PHI1010 : European Philosophical Traditions I: Knowledge, Reality, Truth
- Offered for Year: 2018/19
- Module Leader(s): Dr Andrea Rehberg
- Owning School: Philosophical Studies & Combined Honours
- Teaching Location: Newcastle City Campus
|Semester 1 Credit Value:||10|
To introduce students to the discipline of the history of ideas and the problems of philosophy, and to study the intellectual foundations of Western civilization.
In this module students will be introduced to the disciplines of epistemology (theory of knowledge), metaphysics and the history of ideas, and study the intellectual foundations of Western thought. Students will be introduced to and encouraged to reflect upon some of the key ideas and conceptual systems from the history of European thought, specifically those of Plato and Descartes. The lectures will discuss the contrast between the Ancient and Modern world views, investigate the founding philosophical assumptions of each, as well as their respective methodologies, their significant outcomes and the influence they have had on the subsequent history of Western philosophy.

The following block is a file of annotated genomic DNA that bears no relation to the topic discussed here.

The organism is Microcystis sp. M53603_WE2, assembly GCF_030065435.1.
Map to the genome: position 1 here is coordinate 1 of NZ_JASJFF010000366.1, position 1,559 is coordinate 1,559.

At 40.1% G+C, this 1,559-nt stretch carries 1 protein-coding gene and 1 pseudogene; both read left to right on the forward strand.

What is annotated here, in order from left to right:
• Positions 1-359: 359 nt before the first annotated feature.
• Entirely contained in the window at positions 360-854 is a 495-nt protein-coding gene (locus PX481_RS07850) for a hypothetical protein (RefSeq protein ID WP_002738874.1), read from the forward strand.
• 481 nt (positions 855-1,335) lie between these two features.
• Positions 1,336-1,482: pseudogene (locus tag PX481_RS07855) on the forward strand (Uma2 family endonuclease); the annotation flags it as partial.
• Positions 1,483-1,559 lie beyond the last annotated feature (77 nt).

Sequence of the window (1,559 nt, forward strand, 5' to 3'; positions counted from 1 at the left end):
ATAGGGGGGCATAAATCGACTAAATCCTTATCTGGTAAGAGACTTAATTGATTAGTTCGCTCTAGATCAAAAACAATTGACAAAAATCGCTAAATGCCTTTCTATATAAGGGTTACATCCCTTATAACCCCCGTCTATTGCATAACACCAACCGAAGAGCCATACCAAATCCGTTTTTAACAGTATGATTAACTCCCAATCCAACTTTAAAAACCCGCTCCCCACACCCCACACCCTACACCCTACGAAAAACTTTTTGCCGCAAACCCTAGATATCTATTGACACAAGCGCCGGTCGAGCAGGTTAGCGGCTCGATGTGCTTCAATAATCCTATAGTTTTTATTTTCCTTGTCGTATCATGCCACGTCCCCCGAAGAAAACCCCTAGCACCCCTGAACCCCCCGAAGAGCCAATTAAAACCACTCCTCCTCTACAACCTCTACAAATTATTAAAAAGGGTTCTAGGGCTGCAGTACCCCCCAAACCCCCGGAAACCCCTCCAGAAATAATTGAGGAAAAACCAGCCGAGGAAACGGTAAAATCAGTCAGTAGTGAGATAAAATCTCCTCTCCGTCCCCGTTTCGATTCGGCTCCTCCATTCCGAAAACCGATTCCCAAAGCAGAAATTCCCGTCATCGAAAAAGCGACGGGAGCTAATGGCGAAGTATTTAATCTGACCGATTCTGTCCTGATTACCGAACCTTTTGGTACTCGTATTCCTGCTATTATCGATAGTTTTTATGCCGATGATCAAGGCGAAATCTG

Outline Of Syllabus
1) What is philosophy? What are some of its aims, methods, areas and key themes?
2) Metaphysics and epistemology as central to this course;
3) Perspectives on the history of philosophy;
4) Ancient metaphysics and epistemology as expressions of the ancient worldview;
5) Modern metaphysics and epistemology as the inauguration of philosophical modernity.
|Guided Independent Study||Assessment preparation and completion||1||20:00||20:00||Essay write up|
|Scheduled Learning And Teaching Activities||Lecture||10||1:00||10:00||N/A|
|Guided Independent Study||Directed research and reading||10||3:00||30:00||N/A|
|Scheduled Learning And Teaching Activities||Small group teaching||10||1:00||10:00||N/A|
|Guided Independent Study||Independent study||10||3:00||30:00||Review lecture material, prepare for small group teaching and assessment.|
Teaching Rationale And Relationship
Lectures convey the underlying philosophical, cultural and socio-political thoughts and practices characteristic of the European tradition as a foundation for future consideration of the Enlightenment project. The content of the course will be supported by extracts from original texts, illustrations, examples, historical knowledge and slides in lectures and by structured discussion sessions where students will reinforce knowledge and develop dialogue and communication skills.
The format of resits will be determined by the Board of Examiners
Assessment Rationale And Relationship
The student chooses a title from a choice of up to four questions. These questions encourage independent research using the lecture content as a foundation and makes it possible to assess knowledge acquisition, interpretive skill and theoretical understanding as well as the analytical, creative and critical potential of students. The essay tests the ability to think creatively, self-critically and independently as well as managing one’s own work to set time limits.